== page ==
[This inflammatory baby originally appeared on The Valve. But you're welcome to comment and/or link to it here.]
For those who doubt the far leftward tilt of college campuses, one needs to look no further than an article published in the University of Chicago’s Critical Inquiry to dispel such doubts. An article by Anne H. Stevens and Jay Williams titled “The Footnote, in Theory” chronicled Critical Inquiry’s most frequently cited theorists throughout its existence.
The number one cited theorist by the magazine was none other than Jacques Derrida, “the father of deconstruction.” Exactly what deconstruction means is hard to say because even Derrida himself could not give a definition. In a nutshell, deconstruction is a method for discrediting historical theorists such as Aristotle and Plato for the sole purpose of promoting Derrida’s own beliefs.
Her deep familiarity with Derrida’s oeuvre notwithstanding, I question Accuracy in Academia’s decision to publish such a laughably ignorant article. Maybe a friend should’ve told her that anti-Derridean polemics account for half of Derrida’s appearances in CI. Proof? Of course I have proof. Responsible scholars—future lawyers, even—read the works they criticize, lest they risk writing the equivalent of this:
For those who doubt the anti-Americanist tilt of college campuses, one needs to look no further than an article published in the German Studies Association’s German Studies Review to dispel such doubts. An article by Anne H. Fritzsche and Jay Ametsbichler titled “Die Fußnote, in der Theorie” chronicled German Studies Review’s most frequently cited theorists throughout its existence.
The number one cited theorist by the magazine was none other than some German Guy, “the father of some German school of thought.” Exactly what some German school of thought means is hard to say because even that German Guy himself could not give a definition. In a nutshell, some German school of thought is a method for discrediting historical theorists such as Aristotle and Plato for the sole purpose of promoting some German Guy’s own beliefs.
Before you protest how unfair my parody is, consider what Ventura follows that with:
Notably absent from the list is C. S. Lewis. It is a fair assumption that he was most likely left off the list because of his strong Christian beliefs and influences. This factor certainly sets him apart from number two on the list, Sigmund Freud, who did not have any religious convictions. Realistically, the fact the Lewis was a Christian most likely sets him apart from all the “theorists” on the list.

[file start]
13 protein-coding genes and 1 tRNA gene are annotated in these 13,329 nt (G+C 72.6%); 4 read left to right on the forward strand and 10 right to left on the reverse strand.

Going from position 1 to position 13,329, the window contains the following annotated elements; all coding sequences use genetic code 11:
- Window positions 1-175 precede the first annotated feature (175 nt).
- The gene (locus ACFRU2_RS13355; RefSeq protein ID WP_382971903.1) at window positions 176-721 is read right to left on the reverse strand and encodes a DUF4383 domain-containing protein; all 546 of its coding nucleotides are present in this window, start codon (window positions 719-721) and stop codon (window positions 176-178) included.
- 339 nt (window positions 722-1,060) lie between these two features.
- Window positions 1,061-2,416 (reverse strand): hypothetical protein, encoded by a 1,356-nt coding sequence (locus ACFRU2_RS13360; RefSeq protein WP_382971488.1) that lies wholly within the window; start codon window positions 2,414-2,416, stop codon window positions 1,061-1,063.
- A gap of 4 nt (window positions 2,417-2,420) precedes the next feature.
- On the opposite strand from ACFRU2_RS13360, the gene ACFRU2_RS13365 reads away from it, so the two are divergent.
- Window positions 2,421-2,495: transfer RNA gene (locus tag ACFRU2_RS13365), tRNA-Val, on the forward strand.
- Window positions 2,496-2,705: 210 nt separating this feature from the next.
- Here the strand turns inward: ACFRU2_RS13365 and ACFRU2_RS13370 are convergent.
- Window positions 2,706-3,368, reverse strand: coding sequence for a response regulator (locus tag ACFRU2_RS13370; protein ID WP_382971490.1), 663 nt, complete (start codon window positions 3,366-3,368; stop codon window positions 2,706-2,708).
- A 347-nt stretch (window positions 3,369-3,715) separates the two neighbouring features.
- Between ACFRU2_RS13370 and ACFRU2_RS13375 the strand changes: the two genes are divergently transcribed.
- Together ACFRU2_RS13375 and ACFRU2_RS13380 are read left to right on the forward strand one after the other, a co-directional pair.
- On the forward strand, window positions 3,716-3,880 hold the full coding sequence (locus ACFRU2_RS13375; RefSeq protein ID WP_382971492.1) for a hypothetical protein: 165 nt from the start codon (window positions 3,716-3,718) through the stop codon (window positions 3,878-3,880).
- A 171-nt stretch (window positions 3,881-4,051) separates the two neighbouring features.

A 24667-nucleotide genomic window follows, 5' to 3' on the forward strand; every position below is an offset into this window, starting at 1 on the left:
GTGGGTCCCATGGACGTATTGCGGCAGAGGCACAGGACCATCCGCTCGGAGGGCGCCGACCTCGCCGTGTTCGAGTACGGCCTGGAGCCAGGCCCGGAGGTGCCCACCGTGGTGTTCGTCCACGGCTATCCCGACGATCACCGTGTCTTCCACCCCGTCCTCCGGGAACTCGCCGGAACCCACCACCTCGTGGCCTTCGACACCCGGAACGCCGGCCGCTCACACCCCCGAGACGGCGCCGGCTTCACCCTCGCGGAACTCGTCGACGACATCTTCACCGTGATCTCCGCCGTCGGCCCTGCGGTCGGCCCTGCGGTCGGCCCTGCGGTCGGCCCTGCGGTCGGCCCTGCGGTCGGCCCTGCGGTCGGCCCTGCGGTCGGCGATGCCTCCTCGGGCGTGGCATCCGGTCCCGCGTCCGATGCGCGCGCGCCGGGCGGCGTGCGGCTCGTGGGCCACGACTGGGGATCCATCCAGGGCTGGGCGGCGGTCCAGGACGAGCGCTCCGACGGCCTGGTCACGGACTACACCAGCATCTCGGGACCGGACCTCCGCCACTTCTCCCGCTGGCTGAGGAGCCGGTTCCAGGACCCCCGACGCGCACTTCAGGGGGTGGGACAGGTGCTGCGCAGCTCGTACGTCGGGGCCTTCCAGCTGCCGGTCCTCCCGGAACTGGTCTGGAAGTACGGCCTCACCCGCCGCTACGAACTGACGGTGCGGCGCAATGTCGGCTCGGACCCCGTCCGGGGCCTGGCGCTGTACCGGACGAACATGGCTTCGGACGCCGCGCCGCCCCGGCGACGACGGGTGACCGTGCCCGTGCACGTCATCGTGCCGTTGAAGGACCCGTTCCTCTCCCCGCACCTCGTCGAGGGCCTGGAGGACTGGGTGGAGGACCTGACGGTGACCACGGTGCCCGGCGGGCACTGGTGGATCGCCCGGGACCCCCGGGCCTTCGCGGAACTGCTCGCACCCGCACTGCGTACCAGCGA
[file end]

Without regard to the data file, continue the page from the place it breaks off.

I’m so blinded by the fact that C.S. Lewis rarely appears in CI because he’s a Christian, I can’t see her argument to refute it. “Realistically,” it is such “a fair assumption” I can do nothing but accept its accuracy. Sure, sure, the actual reason Lewis “was most likely left off the list” was that he wasn’t cited often enough to warrant placement on it. But c’mon now, we’re being “realistic” here, and the obvious reason for his omission is that his 4,837 citations in CI paled in comparison to his overt espousal of Christian doctrine. (Anyway, we all know the tricks the left plays with numbers. To them, math is but another masculinist discourse, &c.) After she’s proven that it’s probably fair to guess that Lewis was most likely left off due to his Christian beliefs, she addresses two other notable theorists absent from the list:
Thomas Jefferson and Mark Twain.
Before you think no one could read that without ruining a keyboard (or two, depending on how much coffee you’ve yet to swallow) Candace de Russy seconds Ventura’s outrage:
Those absent from the list? Such theorists as Thomas Jefferson, Mark Twain, and C.S. Lewis.
And people accuse John of using “theory"/"theorist" in the slippery sense? I love Mr. Clemens as much as the next 19th Century Americanist, but the man was a novelist. He wrote the things theorists theorize about, not the things they produce. (Not that there aren’t exceptions, mind you.) Where to begin? Maybe it’s better I don’t.
Alexander Riley did, however, only to be spanked by the executive director of Accuracy in Academia, Malcolm Kline. In 896 words—in fairness, only half of them are his—Kline said things. Some stuff, too. Like, in response to Riley’s question
What precisely, one hastens to ask, in Derrida’s work have they honed in on, in their painstakingly expert reading, as evidence for this?
Ironically, Riley devotes more than 1,000 words to an attack on Dr. de Russy’s 99-word and Miss Ventura’s 364-word post.
Read the article. That is his response to Riley’s question. Again, I’m at a loss where to begin. A pedantic statement about the unironic nature of the allegedly ironic question? A note that the explanation as to why the sky is blue would be lengthier than the statement “the sky is green”? Would pointing out that the response is a total non sequitur suffice?
I’m tempted to write that any engagement with people as intellectually irresponsible as Ventura, de Russy, and Kline ought to be avoided. Their commitment to empiricism, accuracy, and in Kline’s case, common sense, is as strong as is absolutely necessary to make the point they want to make when they want to make it.
ADDENDUM: While I question the company he’s keeping, I can’t help but applaud [the approach of] former Valve contributor Mark Bauerlein’s contribution to this kerfuffle. His assessment’s harsh [but unlike that of Ventura, Kline and de Russy, informed, i.e. incorrect but] not unfair. Of course, were it not for “scholarly” interventions by the likes of Ventura, de Russy and Kline, many devotees would’ve [and have] moved on to other things long ago. [Revised to to make what I said bear some relation to what I meant to.]